Chapter

Natural Law and Jewish Philosophy

David Novak

in Judaic Sources and Western Thought

Published in print June 2011 | ISBN: 9780199583157
Published online September 2011 | e-ISBN: 9780191728952 | DOI: http://dx.doi.org/10.1093/acprof:oso/9780199583157.003.0007
Natural Law and Jewish Philosophy

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The chapter explicates the ways in which Jewish sources and the rabbinic tradition supply a conception of the relation between rational justification and the theistic ground of moral requirements that illuminates natural law theorizing. The Noahide commandments, important to debates about whether Judaism contains a conception of rational, natural law, are best understood as reflecting God's wisdom, discoverable when humans recognize the necessary divine grounding of all cogent human claims on each other. A natural law interpretation of the Noahide commandments corresponds best with classical Jewish sources. Novak claims that natural law categories of thought are a sound way of articulating the universally valid standards of justice in Jewish moral thought. Natural law provides a conceptual idiom for the rights and duties religious Jews regard as having a divine source and which are many of the same rights and duties secular persons recognize. The particularism of Jewish tradition can be a means of access to universal moral values and principles, rather than distancing Judaism from them. A rethinking of natural law shows that many of its fundamental elements are present in distinctively Judaic thought and sources.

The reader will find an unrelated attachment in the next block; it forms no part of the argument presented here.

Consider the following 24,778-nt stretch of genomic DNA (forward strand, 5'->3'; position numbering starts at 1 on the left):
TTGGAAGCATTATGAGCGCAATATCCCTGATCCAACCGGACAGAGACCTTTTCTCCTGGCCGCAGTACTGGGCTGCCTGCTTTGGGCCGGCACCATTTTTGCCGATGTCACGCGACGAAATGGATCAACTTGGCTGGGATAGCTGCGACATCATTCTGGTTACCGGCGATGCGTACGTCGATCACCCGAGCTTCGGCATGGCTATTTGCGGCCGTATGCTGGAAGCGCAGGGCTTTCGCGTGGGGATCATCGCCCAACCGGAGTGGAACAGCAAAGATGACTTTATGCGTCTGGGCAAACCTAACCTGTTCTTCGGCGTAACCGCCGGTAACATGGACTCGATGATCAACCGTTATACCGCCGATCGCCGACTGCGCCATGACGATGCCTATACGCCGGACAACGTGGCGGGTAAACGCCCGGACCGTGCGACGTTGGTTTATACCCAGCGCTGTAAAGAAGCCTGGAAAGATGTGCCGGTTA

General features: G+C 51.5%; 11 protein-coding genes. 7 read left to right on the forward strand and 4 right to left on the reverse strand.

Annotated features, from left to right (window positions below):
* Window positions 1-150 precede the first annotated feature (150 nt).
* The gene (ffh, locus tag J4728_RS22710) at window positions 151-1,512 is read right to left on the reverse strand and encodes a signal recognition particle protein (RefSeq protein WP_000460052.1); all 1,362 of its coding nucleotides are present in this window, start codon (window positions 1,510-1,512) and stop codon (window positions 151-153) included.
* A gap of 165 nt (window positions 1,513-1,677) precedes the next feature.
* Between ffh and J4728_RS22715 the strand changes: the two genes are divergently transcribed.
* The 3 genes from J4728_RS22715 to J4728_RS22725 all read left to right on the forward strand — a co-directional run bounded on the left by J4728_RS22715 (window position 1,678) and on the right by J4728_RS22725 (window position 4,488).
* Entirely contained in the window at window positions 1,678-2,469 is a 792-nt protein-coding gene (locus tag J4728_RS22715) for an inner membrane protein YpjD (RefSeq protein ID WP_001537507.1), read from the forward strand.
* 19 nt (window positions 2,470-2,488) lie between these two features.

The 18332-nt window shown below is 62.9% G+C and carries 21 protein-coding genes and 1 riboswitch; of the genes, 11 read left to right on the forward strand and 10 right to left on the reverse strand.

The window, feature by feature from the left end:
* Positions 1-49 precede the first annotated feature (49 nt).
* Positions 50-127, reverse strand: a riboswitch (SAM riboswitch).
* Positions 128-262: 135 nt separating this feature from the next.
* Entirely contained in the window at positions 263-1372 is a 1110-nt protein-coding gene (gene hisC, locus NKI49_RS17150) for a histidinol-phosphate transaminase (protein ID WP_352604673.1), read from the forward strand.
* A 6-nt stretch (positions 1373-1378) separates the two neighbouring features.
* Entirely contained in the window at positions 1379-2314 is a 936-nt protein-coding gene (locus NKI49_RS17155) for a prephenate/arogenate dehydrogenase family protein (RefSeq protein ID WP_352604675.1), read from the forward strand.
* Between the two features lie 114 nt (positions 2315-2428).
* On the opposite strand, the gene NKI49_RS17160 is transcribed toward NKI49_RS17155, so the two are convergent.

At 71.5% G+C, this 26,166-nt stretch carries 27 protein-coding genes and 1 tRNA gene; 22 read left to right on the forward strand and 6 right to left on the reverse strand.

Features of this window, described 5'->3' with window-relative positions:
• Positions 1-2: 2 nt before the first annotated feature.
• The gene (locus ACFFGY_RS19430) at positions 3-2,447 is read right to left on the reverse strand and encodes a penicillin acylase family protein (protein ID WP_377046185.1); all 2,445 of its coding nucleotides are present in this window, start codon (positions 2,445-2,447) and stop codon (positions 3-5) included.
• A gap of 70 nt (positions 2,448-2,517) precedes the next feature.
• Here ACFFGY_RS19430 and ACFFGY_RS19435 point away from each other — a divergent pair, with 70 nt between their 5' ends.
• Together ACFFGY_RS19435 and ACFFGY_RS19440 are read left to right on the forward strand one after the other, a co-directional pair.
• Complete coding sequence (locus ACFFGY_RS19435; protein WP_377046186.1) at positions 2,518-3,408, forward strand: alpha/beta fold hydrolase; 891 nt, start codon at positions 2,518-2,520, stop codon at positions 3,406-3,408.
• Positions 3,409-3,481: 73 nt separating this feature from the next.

Keywords: Aristotle; creation; intercultural world; justice; nature; normative universality

Chapter.  9118 words. 

Subjects: Judaism and Jewish Studies

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